A flourishing new genre in the trade book market might be called "academics rushing into public print with abstruse speculations and an occasional joke." Many of these books, if not about cosmology or molecular biology, focus on the human brain. The question often asked is something like "Why are we as smart as we seem to be (or think we are)?" and the answer is usually a put-down: "Because of an evolutionary accident."
The standard scientific explanation for all our human talents and complex social organization is that we have a "big brain," with billions of individual neurons and trillions of interconnections. Given the big brain and a few environmental pressures and opportunities, all of our great accomplishments and big ideas (especially those about ourselves) were almost bound to become manifest.
I can't imagine anyone doubting that human abilities are unrelated to the kind of brain we have, so it might seem that there isn't too much to argue about. Nevertheless, all these books are characterized by an earnest intention to persuade, though it is difficult to determine whether the entreaty is addressed to lay readers or academic colleagues.
Keith Devlin, a British mathematician working in California, has already explored mathematics as a subject in a score of books and other media, both academic and popular. In The Math Gene, he wants to account for how mathematics came on the scene in the first place, and why, like language, it seems to be an exclusively human characteristic.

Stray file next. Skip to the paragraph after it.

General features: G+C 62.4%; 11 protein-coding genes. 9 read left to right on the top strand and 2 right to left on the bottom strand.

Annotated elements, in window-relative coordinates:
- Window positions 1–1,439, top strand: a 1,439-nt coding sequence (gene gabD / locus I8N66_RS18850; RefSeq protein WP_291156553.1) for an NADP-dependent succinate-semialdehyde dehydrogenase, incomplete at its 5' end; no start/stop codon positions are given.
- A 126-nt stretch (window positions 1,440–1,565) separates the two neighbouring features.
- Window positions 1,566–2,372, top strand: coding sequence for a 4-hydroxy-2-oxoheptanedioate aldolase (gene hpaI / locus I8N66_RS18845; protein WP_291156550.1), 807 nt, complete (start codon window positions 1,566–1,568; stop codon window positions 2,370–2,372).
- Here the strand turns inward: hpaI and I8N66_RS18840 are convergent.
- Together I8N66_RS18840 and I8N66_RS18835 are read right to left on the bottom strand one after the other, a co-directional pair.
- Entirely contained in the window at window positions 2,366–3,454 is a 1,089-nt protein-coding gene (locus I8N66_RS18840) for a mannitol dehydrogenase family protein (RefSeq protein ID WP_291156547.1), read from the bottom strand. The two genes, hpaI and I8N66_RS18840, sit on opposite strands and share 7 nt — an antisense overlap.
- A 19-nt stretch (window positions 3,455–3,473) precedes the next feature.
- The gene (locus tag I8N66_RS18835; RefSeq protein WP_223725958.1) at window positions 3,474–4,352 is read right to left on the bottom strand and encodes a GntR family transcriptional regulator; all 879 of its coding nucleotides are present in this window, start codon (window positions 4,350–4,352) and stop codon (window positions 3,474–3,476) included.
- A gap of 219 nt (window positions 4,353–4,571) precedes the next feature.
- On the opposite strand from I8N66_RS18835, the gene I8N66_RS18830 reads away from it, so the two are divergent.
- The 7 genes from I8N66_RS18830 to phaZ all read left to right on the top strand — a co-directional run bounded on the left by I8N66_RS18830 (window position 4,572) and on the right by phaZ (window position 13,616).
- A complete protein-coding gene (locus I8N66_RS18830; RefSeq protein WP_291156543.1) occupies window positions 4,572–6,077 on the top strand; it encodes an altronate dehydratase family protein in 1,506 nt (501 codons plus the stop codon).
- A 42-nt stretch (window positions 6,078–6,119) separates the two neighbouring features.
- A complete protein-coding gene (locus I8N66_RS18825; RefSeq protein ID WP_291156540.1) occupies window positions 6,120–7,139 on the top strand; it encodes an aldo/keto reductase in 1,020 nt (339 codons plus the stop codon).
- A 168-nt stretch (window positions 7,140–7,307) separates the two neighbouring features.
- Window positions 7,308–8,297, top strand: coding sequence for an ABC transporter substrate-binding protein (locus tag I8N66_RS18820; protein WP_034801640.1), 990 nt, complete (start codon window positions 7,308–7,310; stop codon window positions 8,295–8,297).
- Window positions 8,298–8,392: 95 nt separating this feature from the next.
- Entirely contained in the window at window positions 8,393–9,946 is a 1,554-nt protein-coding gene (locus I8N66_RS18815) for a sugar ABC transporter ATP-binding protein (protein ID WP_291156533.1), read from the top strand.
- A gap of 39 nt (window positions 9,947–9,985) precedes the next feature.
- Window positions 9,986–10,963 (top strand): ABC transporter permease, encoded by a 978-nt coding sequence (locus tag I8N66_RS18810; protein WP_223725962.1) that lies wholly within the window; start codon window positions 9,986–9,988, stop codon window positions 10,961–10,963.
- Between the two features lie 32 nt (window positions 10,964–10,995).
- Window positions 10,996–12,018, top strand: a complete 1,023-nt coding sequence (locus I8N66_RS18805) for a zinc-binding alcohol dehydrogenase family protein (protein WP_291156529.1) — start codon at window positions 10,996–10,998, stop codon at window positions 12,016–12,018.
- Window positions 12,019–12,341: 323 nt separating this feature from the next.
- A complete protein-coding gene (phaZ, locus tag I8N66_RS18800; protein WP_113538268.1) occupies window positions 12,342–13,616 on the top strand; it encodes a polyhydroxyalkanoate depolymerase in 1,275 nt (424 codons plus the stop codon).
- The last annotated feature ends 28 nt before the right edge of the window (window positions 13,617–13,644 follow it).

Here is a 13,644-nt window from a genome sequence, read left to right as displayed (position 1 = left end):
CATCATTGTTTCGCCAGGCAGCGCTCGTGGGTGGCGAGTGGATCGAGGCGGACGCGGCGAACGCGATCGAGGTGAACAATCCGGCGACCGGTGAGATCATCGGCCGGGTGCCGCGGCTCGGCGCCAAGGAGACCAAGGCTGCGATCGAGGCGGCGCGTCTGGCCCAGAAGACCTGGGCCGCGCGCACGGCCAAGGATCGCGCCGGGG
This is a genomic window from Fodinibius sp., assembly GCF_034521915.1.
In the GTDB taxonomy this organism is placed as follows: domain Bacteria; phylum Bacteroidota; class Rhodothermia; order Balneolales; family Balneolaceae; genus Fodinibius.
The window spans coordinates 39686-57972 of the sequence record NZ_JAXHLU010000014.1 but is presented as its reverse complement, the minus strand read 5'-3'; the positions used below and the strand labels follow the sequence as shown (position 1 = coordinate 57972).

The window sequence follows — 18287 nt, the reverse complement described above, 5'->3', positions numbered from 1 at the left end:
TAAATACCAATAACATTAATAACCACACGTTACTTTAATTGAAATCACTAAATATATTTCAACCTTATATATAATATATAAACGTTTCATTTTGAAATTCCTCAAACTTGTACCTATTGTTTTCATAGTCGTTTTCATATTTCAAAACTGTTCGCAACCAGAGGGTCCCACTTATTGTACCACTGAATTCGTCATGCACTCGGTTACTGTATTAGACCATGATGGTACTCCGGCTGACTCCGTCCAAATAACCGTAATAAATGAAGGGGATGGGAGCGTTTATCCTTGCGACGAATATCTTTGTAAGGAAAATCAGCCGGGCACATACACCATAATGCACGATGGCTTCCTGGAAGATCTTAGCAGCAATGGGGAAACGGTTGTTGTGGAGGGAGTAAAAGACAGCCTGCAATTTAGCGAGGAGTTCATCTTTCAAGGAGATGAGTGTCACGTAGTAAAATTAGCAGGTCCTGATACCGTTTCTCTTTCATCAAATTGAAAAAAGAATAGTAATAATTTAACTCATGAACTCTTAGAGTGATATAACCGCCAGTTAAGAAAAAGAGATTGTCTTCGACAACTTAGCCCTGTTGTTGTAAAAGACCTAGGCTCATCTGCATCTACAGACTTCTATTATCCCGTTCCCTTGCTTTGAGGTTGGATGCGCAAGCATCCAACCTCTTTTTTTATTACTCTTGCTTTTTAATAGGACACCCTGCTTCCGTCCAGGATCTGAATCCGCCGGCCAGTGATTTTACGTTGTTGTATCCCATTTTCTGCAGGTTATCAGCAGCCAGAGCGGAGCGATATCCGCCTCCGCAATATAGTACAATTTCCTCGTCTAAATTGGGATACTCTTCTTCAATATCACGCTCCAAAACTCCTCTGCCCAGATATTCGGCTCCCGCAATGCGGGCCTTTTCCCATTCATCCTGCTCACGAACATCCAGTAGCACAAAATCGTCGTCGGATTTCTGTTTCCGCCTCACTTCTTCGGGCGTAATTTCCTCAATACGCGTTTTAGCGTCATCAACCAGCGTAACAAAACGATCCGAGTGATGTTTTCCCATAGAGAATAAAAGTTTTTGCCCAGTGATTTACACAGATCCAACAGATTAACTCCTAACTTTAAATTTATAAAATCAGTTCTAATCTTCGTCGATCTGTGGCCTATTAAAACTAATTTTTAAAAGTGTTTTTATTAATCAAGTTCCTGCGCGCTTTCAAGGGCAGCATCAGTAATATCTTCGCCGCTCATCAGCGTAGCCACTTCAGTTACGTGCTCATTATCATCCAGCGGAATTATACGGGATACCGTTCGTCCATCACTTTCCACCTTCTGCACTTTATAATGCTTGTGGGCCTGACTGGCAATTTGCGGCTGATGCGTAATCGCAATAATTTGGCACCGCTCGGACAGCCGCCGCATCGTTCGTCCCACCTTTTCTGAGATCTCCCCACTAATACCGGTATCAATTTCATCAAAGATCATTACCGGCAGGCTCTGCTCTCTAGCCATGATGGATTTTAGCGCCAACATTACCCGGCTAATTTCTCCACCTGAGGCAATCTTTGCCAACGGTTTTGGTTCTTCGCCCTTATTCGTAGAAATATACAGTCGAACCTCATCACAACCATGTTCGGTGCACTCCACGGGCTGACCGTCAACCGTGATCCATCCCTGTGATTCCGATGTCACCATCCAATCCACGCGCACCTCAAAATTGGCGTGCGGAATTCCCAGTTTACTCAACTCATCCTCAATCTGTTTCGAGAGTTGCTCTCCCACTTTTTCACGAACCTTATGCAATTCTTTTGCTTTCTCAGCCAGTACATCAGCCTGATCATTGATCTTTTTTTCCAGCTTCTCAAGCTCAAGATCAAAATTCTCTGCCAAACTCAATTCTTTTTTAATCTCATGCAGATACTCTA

He begins by disowning his title. There is no such thing as a math gene, he says, but it is a common metaphor for an innate facility. (It is?) His explanation for mathematics is that the potential is wired into our brains, and he has some interesting and provocative ideas about why it actually emerged. But his exposition is patchy because it looks in two directions at the same time. He addresses colleagues who share the same knowledge base and can answer him back, but also readers whose understanding of the technical issues must be assumed to be minimal, and who probably couldn't care less about the actual conclusions that Devlin reaches. So Devlin has to wrap his hypotheses in a cocoon of stories (and that misleading title), blunting the sharp edges of argument and transforming academic slog into a breathtaking tale of excitement and discovery.
Surprisingly, Devlin doesn't have much time for arithmetic and numbers, though this doesn't stop him from devoting his opening chapters to the topics. Infants, for example, can discriminate between two and three objects or sounds soon after birth, and by the age of two can make some simple calculations. Many other animals can do the same things. These abilities are probably not mathematical in any intellectual sense, but more like estimation, or a sensitivity to quantities that are not counted. Devlin has a reason for this difference, but can't bring himself to discuss it before other digressions.